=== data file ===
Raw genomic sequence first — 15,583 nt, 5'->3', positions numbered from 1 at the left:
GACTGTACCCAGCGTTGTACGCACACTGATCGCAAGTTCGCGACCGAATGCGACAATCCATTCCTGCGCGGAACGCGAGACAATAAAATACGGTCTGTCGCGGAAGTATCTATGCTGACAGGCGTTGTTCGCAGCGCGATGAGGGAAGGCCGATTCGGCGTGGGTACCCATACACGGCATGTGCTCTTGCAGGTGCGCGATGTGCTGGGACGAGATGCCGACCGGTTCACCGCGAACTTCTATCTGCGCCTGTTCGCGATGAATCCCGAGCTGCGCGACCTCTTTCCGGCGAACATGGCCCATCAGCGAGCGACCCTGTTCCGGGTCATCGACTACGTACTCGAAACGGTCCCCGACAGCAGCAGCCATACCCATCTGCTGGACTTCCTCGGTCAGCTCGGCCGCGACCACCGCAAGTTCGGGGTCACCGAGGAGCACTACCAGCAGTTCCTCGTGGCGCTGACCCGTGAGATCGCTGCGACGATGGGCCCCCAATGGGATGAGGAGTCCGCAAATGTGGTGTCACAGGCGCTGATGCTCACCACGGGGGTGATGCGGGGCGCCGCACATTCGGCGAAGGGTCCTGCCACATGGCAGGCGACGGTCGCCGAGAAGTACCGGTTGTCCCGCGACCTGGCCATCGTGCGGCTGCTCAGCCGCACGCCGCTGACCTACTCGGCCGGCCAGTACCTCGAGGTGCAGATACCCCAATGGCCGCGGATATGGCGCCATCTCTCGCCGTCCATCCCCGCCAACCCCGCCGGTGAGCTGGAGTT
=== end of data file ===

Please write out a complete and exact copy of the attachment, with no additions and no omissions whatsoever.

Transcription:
Raw genomic sequence first — 15,583 nt, 5'->3', positions numbered from 1 at the left:
GACTGTACCCAGCGTTGTACGCACACTGATCGCAAGTTCGCGACCGAATGCGACAATCCATTCCTGCGCGGAACGCGAGACAATAAAATACGGTCTGTCGCGGAAGTATCTATGCTGACAGGCGTTGTTCGCAGCGCGATGAGGGAAGGCCGATTCGGCGTGGGTACCCATACACGGCATGTGCTCTTGCAGGTGCGCGATGTGCTGGGACGAGATGCCGACCGGTTCACCGCGAACTTCTATCTGCGCCTGTTCGCGATGAATCCCGAGCTGCGCGACCTCTTTCCGGCGAACATGGCCCATCAGCGAGCGACCCTGTTCCGGGTCATCGACTACGTACTCGAAACGGTCCCCGACAGCAGCAGCCATACCCATCTGCTGGACTTCCTCGGTCAGCTCGGCCGCGACCACCGCAAGTTCGGGGTCACCGAGGAGCACTACCAGCAGTTCCTCGTGGCGCTGACCCGTGAGATCGCTGCGACGATGGGCCCCCAATGGGATGAGGAGTCCGCAAATGTGGTGTCACAGGCGCTGATGCTCACCACGGGGGTGATGCGGGGCGCCGCACATTCGGCGAAGGGTCCTGCCACATGGCAGGCGACGGTCGCCGAGAAGTACCGGTTGTCCCGCGACCTGGCCATCGTGCGGCTGCTCAGCCGCACGCCGCTGACCTACTCGGCCGGCCAGTACCTCGAGGTGCAGATACCCCAATGGCCGCGGATATGGCGCCATCTCTCGCCGTCCATCCCCGCCAACCCCGCCGGTGAGCTGGAGTT